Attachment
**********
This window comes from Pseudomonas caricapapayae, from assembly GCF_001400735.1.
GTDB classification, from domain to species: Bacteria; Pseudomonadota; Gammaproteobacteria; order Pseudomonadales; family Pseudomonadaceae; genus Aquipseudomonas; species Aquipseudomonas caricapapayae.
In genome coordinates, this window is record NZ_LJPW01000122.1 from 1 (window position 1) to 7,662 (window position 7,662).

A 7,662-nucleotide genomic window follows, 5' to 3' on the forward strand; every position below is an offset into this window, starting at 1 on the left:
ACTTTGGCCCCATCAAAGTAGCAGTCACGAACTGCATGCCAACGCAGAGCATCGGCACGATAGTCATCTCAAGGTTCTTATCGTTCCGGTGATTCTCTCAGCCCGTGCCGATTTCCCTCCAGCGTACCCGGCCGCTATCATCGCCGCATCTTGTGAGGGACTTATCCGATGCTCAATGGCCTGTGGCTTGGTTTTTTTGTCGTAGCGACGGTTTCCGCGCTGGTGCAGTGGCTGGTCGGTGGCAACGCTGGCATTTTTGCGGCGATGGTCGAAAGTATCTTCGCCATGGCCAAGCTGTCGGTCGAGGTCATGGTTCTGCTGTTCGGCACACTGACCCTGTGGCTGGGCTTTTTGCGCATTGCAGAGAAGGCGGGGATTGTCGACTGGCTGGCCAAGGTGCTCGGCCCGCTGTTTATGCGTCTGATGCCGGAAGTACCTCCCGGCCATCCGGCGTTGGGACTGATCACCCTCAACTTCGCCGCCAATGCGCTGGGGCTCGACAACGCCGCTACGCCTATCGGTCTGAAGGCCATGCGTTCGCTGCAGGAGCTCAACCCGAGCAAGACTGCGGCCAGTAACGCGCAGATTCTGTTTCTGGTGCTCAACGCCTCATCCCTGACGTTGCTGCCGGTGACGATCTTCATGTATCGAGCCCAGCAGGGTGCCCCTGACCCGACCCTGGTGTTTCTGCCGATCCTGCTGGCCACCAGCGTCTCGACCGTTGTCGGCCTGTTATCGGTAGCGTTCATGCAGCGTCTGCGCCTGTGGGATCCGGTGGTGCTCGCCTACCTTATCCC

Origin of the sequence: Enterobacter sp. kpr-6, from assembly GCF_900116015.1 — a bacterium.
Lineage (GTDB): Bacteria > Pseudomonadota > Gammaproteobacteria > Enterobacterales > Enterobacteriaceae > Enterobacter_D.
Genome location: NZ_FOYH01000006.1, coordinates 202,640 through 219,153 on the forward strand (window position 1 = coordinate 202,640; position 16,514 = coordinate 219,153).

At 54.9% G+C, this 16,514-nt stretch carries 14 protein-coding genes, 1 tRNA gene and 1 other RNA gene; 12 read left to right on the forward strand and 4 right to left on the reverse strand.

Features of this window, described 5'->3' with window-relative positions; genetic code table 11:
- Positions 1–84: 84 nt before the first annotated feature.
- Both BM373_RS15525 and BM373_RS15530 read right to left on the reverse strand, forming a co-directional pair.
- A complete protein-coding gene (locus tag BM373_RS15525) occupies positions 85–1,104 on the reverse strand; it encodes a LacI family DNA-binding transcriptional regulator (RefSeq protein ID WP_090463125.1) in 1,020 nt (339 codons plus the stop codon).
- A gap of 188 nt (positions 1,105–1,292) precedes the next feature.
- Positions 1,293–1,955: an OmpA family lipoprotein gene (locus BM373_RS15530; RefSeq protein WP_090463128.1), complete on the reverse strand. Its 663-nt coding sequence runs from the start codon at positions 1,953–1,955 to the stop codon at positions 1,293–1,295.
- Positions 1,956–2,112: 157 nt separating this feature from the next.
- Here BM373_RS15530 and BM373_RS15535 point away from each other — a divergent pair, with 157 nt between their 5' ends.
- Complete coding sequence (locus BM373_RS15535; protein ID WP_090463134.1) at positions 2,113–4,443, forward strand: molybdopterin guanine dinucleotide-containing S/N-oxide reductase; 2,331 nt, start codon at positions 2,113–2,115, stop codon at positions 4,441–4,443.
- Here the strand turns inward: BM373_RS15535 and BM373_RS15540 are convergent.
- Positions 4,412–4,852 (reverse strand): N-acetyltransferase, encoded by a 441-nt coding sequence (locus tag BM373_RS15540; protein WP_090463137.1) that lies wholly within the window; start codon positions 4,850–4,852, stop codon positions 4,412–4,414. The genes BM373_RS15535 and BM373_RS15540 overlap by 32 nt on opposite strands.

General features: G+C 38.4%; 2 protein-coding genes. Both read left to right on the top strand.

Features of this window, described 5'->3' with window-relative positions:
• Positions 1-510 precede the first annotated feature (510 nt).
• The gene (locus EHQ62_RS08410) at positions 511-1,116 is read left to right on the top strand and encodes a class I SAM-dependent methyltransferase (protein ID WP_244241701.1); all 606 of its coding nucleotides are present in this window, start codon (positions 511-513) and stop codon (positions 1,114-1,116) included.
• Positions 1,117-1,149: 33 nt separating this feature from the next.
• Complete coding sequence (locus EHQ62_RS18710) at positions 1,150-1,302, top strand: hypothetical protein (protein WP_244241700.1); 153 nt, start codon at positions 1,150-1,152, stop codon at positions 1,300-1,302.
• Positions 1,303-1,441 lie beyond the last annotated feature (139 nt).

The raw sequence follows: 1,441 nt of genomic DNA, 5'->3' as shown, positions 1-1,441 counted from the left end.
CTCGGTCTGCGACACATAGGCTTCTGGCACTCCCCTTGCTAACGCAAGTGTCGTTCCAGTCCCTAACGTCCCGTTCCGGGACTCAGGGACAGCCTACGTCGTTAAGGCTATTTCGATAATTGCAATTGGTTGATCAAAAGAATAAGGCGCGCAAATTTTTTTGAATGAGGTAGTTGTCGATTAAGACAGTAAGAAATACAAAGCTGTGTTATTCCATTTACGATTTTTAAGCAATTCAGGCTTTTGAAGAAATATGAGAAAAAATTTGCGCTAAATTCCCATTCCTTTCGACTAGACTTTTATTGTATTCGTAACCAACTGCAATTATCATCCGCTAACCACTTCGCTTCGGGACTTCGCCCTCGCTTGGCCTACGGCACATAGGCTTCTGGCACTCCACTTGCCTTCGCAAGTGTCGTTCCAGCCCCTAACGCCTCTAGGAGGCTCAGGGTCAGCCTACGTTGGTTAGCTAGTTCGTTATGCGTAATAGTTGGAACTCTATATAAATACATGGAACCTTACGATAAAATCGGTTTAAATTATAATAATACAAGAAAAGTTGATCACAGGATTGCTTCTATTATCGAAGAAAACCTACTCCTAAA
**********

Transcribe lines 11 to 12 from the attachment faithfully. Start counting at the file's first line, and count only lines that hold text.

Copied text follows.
- Positions 1–84: 84 nt before the first annotated feature.
- Both BM373_RS15525 and BM373_RS15530 read right to left on the reverse strand, forming a co-directional pair.